Brianne trains with Patricia Griffith of Heritage Farm, and she attended school at Binks Forest Elementary School for the semester they live in Florida. With COVID-19 making schools virtual, Brianne will continue with her German online school in 2021, working with Upper Echelon Academy in Wellington, which was founded by equestrian Clementine Goutal.

Markus and Meredith will be primarily training students this winter, but they have brought one pony for Brianne to compete.

There are many facets of life in Wellington and at the Winter Equestrian Festival that make it an ideal place for the Beerbaums in the winter, both professionally and personally.

“The weather is fabulous, and we get to ride outside. You can’t ride [outside] very many places in the world [in the winter], particularly in Germany,” said Meredith, who is based the rest of the year at the Beerbaums’ stable in Thedinghausen. “The [PBIEC] show grounds has everything in one location, which is so attractive for a family like us. I can help Brianne in the pony ring, then go and ride in the Grand Prix without traveling to another show. In Europe, that is not possible because the big shows don’t have [classes] for kids.”

Markus also enjoys his winters in Wellington.

“We have a lovely life as a family in Wellington, and we get to all share and enjoy our time together,” he said. “We have a normal time schedule, having dinner in the evening, and are able to sit around the pool and throw steaks on the grill. We have a really comfortable, nice family life and still ride our best horses, compete at the top level of the sport, plus watch our daughter shine in the pony ring. It’s a win-win-win for us. It’s a wonderful time to be together and enjoy what we all love to do, but in the same place for a good length of time.”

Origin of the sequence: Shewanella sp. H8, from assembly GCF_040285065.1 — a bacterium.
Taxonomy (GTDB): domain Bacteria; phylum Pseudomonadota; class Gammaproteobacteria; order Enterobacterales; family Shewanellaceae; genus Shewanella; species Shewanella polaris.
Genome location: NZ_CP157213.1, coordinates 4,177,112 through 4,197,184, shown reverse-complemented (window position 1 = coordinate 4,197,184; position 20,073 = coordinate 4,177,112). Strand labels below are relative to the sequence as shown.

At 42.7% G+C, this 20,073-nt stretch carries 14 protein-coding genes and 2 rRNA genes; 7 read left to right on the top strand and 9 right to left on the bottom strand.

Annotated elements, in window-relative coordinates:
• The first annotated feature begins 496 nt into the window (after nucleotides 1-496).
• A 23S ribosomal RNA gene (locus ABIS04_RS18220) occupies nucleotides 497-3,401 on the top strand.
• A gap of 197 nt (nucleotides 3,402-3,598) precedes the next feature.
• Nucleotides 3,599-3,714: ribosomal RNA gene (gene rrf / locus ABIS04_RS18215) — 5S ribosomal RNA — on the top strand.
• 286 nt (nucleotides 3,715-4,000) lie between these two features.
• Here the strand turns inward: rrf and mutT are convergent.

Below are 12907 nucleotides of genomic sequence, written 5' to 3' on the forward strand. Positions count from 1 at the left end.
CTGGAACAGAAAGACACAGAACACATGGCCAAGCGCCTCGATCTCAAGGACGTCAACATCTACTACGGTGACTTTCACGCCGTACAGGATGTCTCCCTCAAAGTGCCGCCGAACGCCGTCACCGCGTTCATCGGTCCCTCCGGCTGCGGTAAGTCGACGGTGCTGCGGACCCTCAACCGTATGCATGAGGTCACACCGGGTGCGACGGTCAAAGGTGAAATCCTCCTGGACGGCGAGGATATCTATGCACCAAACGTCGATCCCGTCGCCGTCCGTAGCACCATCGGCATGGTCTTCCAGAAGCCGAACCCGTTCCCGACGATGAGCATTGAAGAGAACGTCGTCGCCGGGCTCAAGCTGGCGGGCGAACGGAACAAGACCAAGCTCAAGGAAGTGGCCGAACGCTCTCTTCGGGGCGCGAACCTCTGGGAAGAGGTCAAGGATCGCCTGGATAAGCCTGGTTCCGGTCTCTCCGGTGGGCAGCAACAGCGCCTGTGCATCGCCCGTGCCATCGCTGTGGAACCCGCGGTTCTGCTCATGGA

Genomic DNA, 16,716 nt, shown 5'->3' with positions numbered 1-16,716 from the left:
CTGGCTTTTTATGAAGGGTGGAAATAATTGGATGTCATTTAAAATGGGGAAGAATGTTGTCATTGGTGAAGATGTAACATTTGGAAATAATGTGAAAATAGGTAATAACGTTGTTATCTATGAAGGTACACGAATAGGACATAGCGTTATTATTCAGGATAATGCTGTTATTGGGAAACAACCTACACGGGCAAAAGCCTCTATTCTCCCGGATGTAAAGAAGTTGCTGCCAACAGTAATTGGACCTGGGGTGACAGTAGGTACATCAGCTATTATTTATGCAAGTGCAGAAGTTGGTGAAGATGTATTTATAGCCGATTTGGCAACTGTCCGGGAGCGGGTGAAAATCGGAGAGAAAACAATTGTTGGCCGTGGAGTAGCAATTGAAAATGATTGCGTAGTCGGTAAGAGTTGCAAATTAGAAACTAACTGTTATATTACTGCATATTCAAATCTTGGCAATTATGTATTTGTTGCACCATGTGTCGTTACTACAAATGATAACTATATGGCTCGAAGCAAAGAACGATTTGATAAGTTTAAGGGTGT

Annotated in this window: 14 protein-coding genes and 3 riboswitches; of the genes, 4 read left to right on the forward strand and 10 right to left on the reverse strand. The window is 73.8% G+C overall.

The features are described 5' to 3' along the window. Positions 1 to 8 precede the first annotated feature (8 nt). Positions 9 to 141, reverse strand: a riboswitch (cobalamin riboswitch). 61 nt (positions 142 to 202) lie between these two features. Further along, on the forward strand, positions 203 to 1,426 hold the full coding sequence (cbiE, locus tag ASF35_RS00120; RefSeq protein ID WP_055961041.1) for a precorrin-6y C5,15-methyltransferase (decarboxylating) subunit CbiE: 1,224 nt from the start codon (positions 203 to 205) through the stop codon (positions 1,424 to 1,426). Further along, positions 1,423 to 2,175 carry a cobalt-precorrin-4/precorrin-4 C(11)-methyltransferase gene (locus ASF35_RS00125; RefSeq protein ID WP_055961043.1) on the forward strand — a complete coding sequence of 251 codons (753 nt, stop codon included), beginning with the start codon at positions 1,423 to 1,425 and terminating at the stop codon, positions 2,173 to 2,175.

While the whole of Palm Beach County has much to offer residents and visitors, the Beerbaums tend to stay closer to home in Wellington, usually enjoying restaurants and shopping. “I think the Village of Wellington offers so many things,” Meredith said. “It’s really convenient. You can get whatever you need: Pilates, golf, a tennis lesson, all next to the stable or where your kid goes to school.”

Competition at WEF in 2021 will be as tough as ever, with top riders from around the world coming to Wellington to compete. More European riders are making the trip across the Atlantic as well, realizing something that Markus and Meredith saw years ago.

“It’s vital to point out that this is the top of the sport,” Markus said. “For years, before Europeans came, they knew [WEF had the] best American riders, but they didn’t realize how good the sport is. Now in the last few years, Europeans have come and seen how difficult the competition is, how the course designing is top, the facilities are great and the prize money is outstanding. It’s not only the best Americans, but there is a European and international flair. That brings a lot to Wellington and makes it one of the best places to compete, particularly this time of the year.”

Joining thousands who attend the Winter Equestrian Festival every year, the Beerbaums are happy to have made Wellington their winter home.